Like many of the characters in American Gods, Mr. Nancy's got an enigmatic vibe that just makes him all the more fascinating. In effort to unwrap a little bit of said enigma, though, let's see what we know about him — starting with the mythology behind his character: What god is Mr. Nancy based on, exactly? Portrayed by the excellent Orlando Jones in the new TV adaptation, the character is a well-loved fan favorite, and he's got an interesting backstory.
If you've detected a knowing twinkle in his eyes, that (along with his fabulously eccentric mode of dress) should give you a pretty good hint — he's a beloved trickster, for starters. He's based on Anansi, the spider god of the knowledge of stories — a beloved figure from African folk tales. His origins began in West Africa, but his stories traveled along with the Atlantic slave trade, bringing him to the Caribbean, where he factors in as a major part of the folklore.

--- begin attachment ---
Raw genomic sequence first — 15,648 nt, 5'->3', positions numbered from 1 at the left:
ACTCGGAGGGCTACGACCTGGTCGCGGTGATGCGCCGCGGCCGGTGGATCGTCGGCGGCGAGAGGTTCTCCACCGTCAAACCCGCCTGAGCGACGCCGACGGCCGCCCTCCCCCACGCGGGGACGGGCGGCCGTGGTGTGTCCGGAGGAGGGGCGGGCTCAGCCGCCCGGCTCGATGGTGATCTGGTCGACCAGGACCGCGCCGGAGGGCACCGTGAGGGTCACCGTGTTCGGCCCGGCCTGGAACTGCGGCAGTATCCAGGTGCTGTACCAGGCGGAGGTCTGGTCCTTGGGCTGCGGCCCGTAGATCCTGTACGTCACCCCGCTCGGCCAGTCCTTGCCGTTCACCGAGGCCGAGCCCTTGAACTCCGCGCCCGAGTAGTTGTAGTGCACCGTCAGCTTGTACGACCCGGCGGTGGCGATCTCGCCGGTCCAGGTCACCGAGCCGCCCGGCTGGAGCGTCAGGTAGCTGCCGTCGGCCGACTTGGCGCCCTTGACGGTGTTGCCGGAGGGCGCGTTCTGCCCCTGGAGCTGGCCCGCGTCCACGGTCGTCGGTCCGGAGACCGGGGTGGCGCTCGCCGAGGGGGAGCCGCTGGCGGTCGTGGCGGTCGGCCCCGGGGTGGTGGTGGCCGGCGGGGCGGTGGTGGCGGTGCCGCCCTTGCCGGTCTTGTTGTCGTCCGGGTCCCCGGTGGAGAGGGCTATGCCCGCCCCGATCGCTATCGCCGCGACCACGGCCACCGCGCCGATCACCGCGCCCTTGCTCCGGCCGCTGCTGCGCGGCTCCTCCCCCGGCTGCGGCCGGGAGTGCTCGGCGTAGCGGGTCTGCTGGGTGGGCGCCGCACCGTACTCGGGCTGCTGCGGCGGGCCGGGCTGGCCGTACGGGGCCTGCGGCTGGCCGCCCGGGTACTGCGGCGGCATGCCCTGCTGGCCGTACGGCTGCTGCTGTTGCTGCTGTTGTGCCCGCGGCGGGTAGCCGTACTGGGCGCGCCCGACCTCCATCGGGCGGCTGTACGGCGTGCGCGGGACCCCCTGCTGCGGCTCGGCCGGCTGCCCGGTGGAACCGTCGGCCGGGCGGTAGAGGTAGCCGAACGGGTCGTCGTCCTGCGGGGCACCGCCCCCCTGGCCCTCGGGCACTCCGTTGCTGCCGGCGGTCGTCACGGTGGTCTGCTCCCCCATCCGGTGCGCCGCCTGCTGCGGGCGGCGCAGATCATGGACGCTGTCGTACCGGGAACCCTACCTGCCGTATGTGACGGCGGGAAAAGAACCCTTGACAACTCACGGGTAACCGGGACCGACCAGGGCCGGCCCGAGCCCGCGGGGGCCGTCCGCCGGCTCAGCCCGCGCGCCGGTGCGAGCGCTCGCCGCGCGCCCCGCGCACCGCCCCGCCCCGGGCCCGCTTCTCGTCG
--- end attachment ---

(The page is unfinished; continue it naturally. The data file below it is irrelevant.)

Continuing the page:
In fact, if you're lucky enough to have seen the clip of that searing (and timely) monologue Mr. Nancy delivers to slave captives in Episode 2, knowing the the true nature of Anansi's passage to the Caribbean brings even more weight to the already impactful scene. As part of its narrative, American Gods shines a spotlight on how the various Old Gods made their way to America, and Mr. Nancy's story illustrates a particularly dark and unpleasant side of our country's history.
As serious as the subject matter is, it's a wonderful introduction to Mr. Nancy, and it's yet another way the story explores America's various origins. It also serves as an exciting teaser for what Mr. Nancy's going to bring to the remainder of the series.
Also, if you happen to fall in love with Mr. Nancy throughout the American Gods (which, come on, you probably will, between the awesome writing and the pitch-perfect casting), you're actually in luck: Because in addition to the original American Gods novel, Neil Gaiman also wrote a companion book, Anansi Boys. It may not be the sequel that fans are still hotly anticipating (15 years after the initial publication, no less), but it's a wonderful book in its own right, and it's a great opportunity to see Mr. Nancy (and his two sons) take the spotlight.
It's early in the game, but who else is all-in for an Anansi Boys spin-off?